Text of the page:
Most platforms could furnish this information with proper coaxing, but Mac OS X’s “unified” memory manager was a wrench in the works. It doesn’t distinguish between file system cache pages and other pages, instead having “active” and “inactive” pages. So we assume 25% of the “inactive” pages are up for grabs:

Pmacosx = min(processors, (free_phys_mem+(inactive_mem/4)) / 400mb)

That’s essentially the way CodeSonar decides how many processes to use by default. Is there room for improvement? Absolutely. What happens if the user starts two CodeSonar analyses simultaneously? Each of them will decide to gobble up all available resources, leaving none for the other. What if the file system cache was important to system performance? Performance will suffer because we will start hitting the disk. What if the workload on the machine changes over time? We won’t adjust the number of processes appropriately, leaving the system either under or over capacity.

At present, our solution to all these problems is to recommend the user manually specify the number of analysis processes if the automatic tuning isn’t cutting it. If the user wants to dynamically react to changing load conditions, they can arrange to manually start/stop analysis processes according to whatever regimen they choose. In practice, though, users rarely specify the process count and I would bet they have never bothered to dynamically react to changing conditions.

Where to from here?

So how would one create socially-minded applications that consume available capacity without negatively impinging on other applications? Furthermore, how can resources be split between multiple such applications running concurrently in a fair manner? I believe the OS kernel is in the best position to facilitate solutions. It already mediates resource needs of the processes on a machine, and it seems unlikely that a third-party solution would gain enough adoption from application developers to succeed.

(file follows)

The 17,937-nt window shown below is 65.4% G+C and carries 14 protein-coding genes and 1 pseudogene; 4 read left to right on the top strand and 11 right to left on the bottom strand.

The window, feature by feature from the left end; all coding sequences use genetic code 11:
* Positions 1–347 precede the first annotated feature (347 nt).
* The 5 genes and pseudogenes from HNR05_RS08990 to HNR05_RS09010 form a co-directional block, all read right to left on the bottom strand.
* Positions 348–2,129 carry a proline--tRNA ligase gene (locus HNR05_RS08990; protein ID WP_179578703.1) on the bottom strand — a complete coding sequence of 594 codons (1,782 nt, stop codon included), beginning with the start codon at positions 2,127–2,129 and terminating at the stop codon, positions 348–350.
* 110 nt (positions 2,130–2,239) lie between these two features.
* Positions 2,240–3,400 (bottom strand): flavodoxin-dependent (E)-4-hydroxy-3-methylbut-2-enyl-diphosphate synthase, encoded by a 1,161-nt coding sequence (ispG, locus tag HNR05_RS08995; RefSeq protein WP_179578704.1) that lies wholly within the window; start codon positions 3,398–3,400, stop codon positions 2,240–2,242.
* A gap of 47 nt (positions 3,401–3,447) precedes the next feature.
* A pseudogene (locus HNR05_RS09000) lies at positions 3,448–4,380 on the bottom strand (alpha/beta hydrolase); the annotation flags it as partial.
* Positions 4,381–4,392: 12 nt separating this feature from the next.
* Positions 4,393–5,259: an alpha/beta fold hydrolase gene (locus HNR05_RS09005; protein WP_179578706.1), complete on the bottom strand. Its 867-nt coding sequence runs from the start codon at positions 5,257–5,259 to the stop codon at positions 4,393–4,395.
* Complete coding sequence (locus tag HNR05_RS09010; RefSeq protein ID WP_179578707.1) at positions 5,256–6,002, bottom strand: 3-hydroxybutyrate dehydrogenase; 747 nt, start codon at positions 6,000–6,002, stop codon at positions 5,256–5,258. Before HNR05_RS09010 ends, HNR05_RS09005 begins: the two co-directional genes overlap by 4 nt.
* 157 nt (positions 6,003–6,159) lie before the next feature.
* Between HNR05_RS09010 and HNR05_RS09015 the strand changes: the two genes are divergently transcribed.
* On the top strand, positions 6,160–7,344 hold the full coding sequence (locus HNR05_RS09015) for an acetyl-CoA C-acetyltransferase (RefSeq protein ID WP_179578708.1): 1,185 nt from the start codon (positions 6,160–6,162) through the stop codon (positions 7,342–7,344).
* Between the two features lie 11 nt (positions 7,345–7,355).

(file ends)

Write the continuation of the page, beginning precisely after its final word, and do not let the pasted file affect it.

The interface for the new functionality doesn’t need to be complicated. Perhaps the application could ask the kernel, “is there capacity for another process like this one?”

Conversely, it would be important to ask, “Would you advise ending one of the processes in this set of processes?”

More expressive interfaces are certainly possible, but this is largely sufficient for the current use case. One shortcoming is that there is no way to ask whether there is capacity for a process that will have resource requirements X,Y,Z if a similar process doesn’t already exist. There also isn’t enough information being given to the OS to achieve some approximation of fairness.

Related Technologies

There are some related technologies in existence today. The first is the POSIX “nice” function/command. A process that claims to be “nice” advises the operating system to yield resources to meaner processes when there is contention. This works great for time sharing, but isn’t a good solution for memory contention, and in the context of parallel computing, might decide to slow down or pause a process that is in the middle of a unit of work. This can be undesirable if the algorithm has subsequent data dependences on that unit, since the dependent units will be blocked.

The second related concept is that of a quota (see also: Windows Job object). This isn’t what we are looking for, since we want to use available capacity, not some fixed quota.

Load balancing is clearly related, but is generally concerned with balancing loads across multiple systems, and is clearly a third-party solution with significant complexity baggage and many competing implementations.

As more resource-intensive applications look to exploit modern computer hardware, this throttling problem will become more commonplace. I hope this post might foster thought or discussion on the topic. This is of particular interest at GrammaTech because a distributed version of CodeSonar is in the works, and we expect the resource contention issue will be exacerbated, since the analysis will more frequently be doing work on a variety of systems with competing responsibilities.